Werner Herzog made a meditation on the Internet and its many faces: Lo and Behold, Reveries of the Connected World . The director of Grizzly Man and Aguirre the Wrath of God takes us on a journey divided in 10 chapters. Some parts bear his trade (the Wagner opening with computer scientist Leonard Kleinrock) in introducing some colorful characters.
For Herzog, when two University researchers connected with their computers in 1969, the historical significance could be compared to the discovery of fire and it should be taking very seriously… And Herzog stays mainly neutral while being critical a few times.
From a scientist, with his artificial intelligence soccer team training to beat Brazil national team by 2050, to a family grieving their deceased daughter in a car crash while confronted to the photos of the accident sent by strangers on the Web, to modern day hermit avoiding all digital emissions, the director offers a Peculiar object as we can expect from him but also pretty conventional in its approach and technique as arrangements and dramatization seem sometimes out of place (the family who had to live perpetually with their deceased daughter’s images in particular).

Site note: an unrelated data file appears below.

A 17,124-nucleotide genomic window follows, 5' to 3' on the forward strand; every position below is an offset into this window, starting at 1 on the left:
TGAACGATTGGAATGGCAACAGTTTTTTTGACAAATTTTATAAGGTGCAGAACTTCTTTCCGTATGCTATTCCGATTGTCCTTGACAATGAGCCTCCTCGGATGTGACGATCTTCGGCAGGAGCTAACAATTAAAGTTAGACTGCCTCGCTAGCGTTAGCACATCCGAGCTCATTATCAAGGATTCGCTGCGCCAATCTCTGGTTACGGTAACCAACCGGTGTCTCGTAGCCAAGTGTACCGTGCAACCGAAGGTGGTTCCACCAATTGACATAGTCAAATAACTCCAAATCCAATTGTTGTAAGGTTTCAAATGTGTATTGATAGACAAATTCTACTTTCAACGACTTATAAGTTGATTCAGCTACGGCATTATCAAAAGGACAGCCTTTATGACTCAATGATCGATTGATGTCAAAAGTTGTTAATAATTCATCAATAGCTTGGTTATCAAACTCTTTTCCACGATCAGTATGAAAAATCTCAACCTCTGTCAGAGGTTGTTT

When we say an image is worth a thousand words, the money shot in Lo and Behold, Reveries of the Connected World comes with this image of a group of Tibetan monks taking a pause from praying to go on tweeting…
*Lo and Behold, Reveries of the Connected World opens at Cinema du Parc on August 5, 2016.